Hanbit-TLV lifted off from the Alcantara Space Center at 2:52 p.m. (local time) on March 19. After combusting its engine for 106 seconds, Innospace said the small satellite launcher fell within Brazil's maritime zone.
According to Innospace, the engine combustion time was 12 second less than originally planned time of 118 seconds. However, the company said the engine was operating properly and maintaining thrust stability during the flight. Brazil's inertial navigation system called "SISNAV" was carried by Hanbit-TLV, Innospace said, adding that the solution also performed properly.
"The success of the test-launch of Hanbit-TLV means we have gained an opportunity to tap the global space launch service market, as well as securing technological capabilities to develop rockets independently," Innospace CEO Kim Soo-jong was quoted as saying.
Innospace now plans to launch Hanbit-Nano, a satellite launch vehicle that can carry a 50-kilogram payload. It is set to be test-launched in 2024.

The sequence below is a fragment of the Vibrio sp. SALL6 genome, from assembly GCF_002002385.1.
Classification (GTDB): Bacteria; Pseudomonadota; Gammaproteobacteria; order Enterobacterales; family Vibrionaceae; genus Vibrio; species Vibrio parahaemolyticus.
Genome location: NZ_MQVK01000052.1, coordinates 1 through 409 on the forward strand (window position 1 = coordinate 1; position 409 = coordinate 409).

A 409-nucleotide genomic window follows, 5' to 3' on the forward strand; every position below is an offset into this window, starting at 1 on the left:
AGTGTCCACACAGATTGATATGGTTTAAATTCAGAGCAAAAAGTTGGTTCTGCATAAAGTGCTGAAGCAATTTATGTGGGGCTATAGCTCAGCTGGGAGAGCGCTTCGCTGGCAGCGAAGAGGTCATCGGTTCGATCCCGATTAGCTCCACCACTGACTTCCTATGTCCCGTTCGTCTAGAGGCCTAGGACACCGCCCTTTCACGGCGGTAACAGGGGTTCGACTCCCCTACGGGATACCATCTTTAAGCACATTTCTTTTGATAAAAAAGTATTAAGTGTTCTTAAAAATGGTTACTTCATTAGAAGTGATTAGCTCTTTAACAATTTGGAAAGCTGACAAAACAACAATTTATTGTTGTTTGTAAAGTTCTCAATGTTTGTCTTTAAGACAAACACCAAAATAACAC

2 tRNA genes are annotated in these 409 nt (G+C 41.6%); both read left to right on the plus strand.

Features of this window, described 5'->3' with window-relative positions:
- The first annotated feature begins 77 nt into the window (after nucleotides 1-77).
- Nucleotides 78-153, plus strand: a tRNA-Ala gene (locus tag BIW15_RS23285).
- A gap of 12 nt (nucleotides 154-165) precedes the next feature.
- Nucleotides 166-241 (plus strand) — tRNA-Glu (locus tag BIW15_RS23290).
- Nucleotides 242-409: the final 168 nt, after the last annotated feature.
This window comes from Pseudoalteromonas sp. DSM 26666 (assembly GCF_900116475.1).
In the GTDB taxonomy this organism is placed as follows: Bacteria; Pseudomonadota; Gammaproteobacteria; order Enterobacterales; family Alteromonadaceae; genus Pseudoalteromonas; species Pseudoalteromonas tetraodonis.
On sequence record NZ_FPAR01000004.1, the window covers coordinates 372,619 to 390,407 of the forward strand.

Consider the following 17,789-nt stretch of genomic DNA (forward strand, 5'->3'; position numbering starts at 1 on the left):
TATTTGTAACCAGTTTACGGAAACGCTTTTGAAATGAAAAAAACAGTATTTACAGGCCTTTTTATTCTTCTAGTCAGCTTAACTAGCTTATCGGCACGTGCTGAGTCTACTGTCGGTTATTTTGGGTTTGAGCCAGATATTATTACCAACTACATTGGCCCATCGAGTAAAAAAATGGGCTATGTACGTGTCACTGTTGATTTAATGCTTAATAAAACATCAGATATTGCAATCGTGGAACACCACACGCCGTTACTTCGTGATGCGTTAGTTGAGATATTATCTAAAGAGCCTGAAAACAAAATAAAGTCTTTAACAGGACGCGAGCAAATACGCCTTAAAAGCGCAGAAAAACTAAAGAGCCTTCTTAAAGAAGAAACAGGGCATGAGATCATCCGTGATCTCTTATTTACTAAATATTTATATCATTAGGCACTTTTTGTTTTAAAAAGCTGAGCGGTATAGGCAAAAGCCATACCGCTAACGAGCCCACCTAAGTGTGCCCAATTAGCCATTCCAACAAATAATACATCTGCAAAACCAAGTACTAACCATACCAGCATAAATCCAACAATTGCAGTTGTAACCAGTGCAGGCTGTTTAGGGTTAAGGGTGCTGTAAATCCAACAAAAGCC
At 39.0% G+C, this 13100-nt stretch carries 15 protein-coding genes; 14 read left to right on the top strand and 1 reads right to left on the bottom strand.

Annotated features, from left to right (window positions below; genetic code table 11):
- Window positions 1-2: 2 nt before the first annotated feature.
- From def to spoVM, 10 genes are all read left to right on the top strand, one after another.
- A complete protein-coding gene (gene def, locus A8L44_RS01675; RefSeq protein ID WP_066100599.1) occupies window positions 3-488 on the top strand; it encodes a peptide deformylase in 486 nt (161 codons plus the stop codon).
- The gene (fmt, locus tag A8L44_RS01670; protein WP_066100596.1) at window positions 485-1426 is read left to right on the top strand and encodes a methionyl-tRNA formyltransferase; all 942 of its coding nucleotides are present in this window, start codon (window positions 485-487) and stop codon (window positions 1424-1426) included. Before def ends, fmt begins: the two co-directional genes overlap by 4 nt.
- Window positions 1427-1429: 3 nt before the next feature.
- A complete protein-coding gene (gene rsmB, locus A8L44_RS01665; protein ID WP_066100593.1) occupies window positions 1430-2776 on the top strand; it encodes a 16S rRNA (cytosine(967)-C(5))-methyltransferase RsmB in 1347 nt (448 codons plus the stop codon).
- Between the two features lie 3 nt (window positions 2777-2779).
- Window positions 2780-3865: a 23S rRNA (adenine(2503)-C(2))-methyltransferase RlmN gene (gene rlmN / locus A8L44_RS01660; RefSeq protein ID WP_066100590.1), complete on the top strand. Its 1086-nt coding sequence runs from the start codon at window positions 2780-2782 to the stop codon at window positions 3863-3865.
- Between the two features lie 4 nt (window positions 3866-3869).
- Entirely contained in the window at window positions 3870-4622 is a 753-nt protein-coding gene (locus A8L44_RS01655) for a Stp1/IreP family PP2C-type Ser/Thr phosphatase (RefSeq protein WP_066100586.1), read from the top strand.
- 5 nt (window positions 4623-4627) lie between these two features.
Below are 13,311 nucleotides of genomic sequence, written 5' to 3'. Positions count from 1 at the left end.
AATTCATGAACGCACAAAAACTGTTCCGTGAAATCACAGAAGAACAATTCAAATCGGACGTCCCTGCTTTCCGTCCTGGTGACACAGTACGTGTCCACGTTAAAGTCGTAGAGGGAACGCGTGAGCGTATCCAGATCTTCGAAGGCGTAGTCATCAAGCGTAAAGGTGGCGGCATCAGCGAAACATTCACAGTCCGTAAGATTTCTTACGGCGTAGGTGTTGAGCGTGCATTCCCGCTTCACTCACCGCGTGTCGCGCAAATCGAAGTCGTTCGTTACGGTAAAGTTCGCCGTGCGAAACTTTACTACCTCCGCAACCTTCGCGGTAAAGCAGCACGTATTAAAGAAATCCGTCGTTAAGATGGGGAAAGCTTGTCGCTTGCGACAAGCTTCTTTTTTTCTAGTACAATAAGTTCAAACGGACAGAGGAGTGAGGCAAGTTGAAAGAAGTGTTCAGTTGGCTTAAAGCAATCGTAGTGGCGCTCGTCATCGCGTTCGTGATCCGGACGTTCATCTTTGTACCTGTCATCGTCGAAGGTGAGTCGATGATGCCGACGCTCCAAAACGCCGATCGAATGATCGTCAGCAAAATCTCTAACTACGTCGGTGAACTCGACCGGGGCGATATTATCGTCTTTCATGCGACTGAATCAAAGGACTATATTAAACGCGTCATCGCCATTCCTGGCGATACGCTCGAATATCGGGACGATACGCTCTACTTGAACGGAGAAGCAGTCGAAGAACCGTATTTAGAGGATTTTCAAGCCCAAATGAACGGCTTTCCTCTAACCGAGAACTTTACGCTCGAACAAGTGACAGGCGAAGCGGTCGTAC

In October 2021, a homemade three-stage rocket called the Korea Space Launch Vehicle-2 (KSLV-2) known as "Nuri" was successfully launched into space, putting South Korea among the ranks of countries that can develop a rocket capable of carrying more than one ton of payload into orbit. The Nuri project was led by a state aeronautics and space agency.
© Aju Business Daily & www.ajunews.com Copyright: All materials on this site may not be reproduced, distributed, transmitted, displayed, published or broadcast without the authorization from the Aju News Corporation.